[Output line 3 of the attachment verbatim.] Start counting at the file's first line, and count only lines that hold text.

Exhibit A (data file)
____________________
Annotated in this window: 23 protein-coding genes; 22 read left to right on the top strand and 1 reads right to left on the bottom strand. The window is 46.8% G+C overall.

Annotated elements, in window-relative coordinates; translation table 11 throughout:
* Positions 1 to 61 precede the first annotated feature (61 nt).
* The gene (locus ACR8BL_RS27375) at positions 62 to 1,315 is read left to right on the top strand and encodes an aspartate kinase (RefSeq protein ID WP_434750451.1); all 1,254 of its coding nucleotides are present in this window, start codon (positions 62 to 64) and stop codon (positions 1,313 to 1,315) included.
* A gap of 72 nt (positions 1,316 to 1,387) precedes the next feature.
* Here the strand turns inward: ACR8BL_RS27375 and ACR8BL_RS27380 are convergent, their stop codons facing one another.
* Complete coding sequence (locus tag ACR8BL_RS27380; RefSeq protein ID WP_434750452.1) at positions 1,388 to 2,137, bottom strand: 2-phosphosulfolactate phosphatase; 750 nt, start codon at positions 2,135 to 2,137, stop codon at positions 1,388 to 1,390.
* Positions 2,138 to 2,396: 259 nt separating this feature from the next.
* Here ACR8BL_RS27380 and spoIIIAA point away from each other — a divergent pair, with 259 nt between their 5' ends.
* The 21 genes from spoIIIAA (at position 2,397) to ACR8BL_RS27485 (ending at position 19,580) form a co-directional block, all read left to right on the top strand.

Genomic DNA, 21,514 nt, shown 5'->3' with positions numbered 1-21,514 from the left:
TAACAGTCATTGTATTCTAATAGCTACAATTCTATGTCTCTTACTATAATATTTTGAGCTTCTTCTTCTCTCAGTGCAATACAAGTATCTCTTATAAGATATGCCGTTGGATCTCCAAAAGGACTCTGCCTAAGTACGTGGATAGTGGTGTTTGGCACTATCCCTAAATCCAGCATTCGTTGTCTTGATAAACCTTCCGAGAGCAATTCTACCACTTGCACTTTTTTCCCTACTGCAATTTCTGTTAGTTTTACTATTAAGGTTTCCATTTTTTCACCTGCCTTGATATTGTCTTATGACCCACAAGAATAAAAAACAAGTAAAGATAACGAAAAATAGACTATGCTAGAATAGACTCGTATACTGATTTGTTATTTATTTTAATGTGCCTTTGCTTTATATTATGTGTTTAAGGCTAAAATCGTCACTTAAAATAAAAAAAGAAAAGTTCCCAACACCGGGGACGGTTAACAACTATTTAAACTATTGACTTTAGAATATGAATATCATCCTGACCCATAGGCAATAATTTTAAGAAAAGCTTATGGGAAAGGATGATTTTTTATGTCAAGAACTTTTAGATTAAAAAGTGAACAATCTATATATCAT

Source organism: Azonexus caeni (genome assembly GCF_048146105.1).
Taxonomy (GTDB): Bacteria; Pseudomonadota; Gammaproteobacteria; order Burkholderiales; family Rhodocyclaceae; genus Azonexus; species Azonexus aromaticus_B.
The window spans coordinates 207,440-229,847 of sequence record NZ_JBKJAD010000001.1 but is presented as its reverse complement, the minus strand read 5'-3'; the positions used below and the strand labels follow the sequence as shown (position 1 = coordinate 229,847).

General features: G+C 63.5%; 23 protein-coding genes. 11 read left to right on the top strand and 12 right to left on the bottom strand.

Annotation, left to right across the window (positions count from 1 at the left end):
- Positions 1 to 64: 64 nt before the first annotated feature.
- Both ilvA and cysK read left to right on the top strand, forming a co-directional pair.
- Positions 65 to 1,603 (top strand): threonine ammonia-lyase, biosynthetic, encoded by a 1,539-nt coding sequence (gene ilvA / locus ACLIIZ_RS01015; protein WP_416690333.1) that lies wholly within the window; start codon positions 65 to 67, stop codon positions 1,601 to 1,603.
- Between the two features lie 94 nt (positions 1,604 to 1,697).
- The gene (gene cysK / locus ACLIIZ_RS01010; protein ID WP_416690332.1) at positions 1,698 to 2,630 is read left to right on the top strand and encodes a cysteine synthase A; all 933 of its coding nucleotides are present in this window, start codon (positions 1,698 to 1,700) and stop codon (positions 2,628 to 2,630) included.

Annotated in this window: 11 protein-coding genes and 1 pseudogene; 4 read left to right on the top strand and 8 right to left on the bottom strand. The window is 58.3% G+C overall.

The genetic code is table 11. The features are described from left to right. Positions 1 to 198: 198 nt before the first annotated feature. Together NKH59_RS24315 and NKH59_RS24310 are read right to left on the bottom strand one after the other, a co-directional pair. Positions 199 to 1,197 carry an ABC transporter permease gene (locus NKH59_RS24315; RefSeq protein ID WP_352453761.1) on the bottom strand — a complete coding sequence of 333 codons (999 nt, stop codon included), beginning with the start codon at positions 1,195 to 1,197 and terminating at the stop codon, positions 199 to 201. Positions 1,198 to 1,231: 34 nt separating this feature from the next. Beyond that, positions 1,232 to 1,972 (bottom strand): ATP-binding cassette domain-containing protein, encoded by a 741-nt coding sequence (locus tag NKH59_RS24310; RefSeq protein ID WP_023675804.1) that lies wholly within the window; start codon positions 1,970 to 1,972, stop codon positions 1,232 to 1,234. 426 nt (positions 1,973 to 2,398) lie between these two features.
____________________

* Positions 1 to 61 precede the first annotated feature (61 nt).